marxist approaches to health

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Marxists argue that capitalist societies like Britain are based on conflict. This is due to a
minority group of rich and wealthy individuals (the bourgeoisie) economically exploit the
proletariat (the working class) through the way work and economic rewards are organised.
This exploitation has led to fundamental inequalities in the distribution of wealth, income,
educational opportunities, political power and health chances and these inequalities bring
groups, particularly social classes into conflict with each other.
Illich contradicts the biomedical model arguing that doctors are responsible for a great deal of
the illness that exists today in the western world. illich argues that modern medicine causes
great personal and social `harm' which he named `iatrogenesis'.
Illich suggests that the most common medical harm is `clinical iatrogenesis' ­ this refers to
the large numbers of people who die or who are seriously harmed by direct medical
intervention such as mistakes made during operations, unnecessary surgery, infections
picked up whilst in hospital such as MRSA, addiction to prescribed drugs and from the
sideeffects of painkillers or antidepressants. Illich argues that clinical iatrogenesis is the
third biggest cause of death in the USA after heart disease and cancer ­ approximately
225,000 people in the USA die directly or indirectly due to medical intervention. 80,000 a year
die from infections picked up in hospitals in the USA.
Illich also identifies `social iatrogenesis' which he defines as the increasing influence that
medical professionals have over many areas of social life. He suggests that aspects of social
life such as obesity, shyness, lack of concentration in children, juvenile delinquency, learning
difficulties and even sex are increasingly becoming medicalised, i.e. doctors, especially
psychiatric doctors, are either reinventing aspects of social life as medical problems or
suggesting that they have more expertise than other professionals such as social workers or
Illich suggests that `cultural iatrogenesis' is increasingly becoming the norm in the UK
although this trend is probably more firmly entrenched in the USA. It refers to the view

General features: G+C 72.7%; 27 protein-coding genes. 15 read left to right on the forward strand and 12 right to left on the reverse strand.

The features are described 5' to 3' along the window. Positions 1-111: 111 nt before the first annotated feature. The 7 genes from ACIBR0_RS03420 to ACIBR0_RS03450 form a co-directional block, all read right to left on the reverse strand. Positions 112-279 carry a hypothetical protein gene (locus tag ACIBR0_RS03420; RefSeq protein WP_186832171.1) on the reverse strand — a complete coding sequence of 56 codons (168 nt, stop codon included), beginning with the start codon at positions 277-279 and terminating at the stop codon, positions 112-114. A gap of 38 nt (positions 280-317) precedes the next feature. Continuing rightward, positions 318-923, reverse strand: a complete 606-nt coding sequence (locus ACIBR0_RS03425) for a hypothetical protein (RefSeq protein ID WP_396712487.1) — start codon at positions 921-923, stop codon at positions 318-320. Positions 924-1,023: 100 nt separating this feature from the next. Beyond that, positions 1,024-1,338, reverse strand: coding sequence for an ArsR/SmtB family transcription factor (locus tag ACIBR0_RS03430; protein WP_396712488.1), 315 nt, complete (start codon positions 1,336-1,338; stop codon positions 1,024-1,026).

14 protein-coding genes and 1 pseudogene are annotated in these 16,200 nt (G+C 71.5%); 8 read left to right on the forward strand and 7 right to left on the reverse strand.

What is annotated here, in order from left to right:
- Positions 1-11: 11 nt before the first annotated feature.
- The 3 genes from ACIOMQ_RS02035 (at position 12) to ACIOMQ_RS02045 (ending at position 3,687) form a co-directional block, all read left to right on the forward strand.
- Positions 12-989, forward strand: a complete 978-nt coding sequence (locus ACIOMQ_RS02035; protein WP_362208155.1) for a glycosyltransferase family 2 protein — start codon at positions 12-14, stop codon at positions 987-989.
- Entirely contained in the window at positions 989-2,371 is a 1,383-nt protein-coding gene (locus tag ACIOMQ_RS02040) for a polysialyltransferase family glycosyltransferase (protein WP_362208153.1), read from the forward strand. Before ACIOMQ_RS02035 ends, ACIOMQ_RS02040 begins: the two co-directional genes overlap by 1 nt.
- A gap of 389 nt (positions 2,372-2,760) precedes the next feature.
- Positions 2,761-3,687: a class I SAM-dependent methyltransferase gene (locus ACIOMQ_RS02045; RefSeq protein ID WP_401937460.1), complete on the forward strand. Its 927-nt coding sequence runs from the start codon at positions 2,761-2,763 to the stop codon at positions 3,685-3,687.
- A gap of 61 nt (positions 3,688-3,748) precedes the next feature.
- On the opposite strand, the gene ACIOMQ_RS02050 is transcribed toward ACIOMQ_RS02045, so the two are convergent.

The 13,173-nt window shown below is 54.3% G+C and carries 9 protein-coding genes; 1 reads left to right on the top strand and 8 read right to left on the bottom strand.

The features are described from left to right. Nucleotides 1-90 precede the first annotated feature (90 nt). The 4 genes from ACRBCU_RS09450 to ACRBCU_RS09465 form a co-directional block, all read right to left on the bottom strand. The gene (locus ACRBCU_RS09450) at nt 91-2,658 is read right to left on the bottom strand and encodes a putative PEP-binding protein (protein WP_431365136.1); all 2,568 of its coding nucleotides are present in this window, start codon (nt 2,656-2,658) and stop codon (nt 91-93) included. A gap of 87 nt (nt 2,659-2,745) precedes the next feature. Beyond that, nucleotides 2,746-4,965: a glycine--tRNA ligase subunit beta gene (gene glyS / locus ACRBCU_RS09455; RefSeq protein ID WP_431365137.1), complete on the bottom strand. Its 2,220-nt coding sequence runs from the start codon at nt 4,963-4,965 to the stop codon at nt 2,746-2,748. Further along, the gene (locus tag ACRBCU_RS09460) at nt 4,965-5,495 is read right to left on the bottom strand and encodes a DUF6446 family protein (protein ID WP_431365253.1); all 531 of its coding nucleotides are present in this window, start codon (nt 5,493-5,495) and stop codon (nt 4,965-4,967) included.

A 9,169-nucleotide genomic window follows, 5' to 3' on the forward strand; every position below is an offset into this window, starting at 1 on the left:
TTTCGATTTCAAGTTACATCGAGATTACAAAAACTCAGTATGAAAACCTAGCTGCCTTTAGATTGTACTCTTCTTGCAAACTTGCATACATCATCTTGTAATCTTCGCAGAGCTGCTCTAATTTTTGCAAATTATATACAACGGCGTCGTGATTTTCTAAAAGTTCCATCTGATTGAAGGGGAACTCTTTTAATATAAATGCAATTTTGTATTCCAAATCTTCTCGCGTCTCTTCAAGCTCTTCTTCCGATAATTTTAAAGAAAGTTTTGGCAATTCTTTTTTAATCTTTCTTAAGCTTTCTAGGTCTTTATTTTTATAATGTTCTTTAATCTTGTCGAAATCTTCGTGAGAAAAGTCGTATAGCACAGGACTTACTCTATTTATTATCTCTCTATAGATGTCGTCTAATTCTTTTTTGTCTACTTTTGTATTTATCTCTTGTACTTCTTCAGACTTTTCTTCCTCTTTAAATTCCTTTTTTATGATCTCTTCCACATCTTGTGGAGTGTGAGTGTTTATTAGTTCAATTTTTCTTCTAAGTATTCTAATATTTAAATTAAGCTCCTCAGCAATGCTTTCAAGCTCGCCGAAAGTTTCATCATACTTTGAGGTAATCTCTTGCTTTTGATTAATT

encouraged by the pharmaceutical industry and mass media that there is a pill or medical
solution for every ache, pain, stress, tiredness, sad mood, anxiety or unhappiness.
Finally, Illich notes that one of the pitfalls of modern medicine increasing life expectancy is
what he calls the `Sisyphus Syndrome'. He notes that modern health care may keep more
people alive for longer periods however this often comes at the expense of quality of life
because chronic degenerative diseases such as Alzheimer's disease seriously reduce
people's capacity to enjoy old age and require expensive health care.
However, in criticism of Illich, his observations on the harms done by doctors and the
biomedical approach may differ considerably from the interpretations of those being treated
by doctors and hospitals for lifethreatening chronic illness. The risks that Illich identifies may
be worth taking if a life is actually saved. Furthermore, Illich fails to consider that medicine
may actually improve people's quality of life by reducing pain etc.

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Finkelstein a Marxist says that capitalism and its emphasis on work as a source of identity, status and
power is to blame for the prejudices against the impaired. Finkelstein says that in preindustrial
societies disabled people not segregated and treated differently as people worked at their own
pace on farms etc. however industrialization was responsible or a dramatic shift in cultural attitudes
as capitalist society needed a healthy and fit workforce to generate profits or the bourgeoisie.…read more


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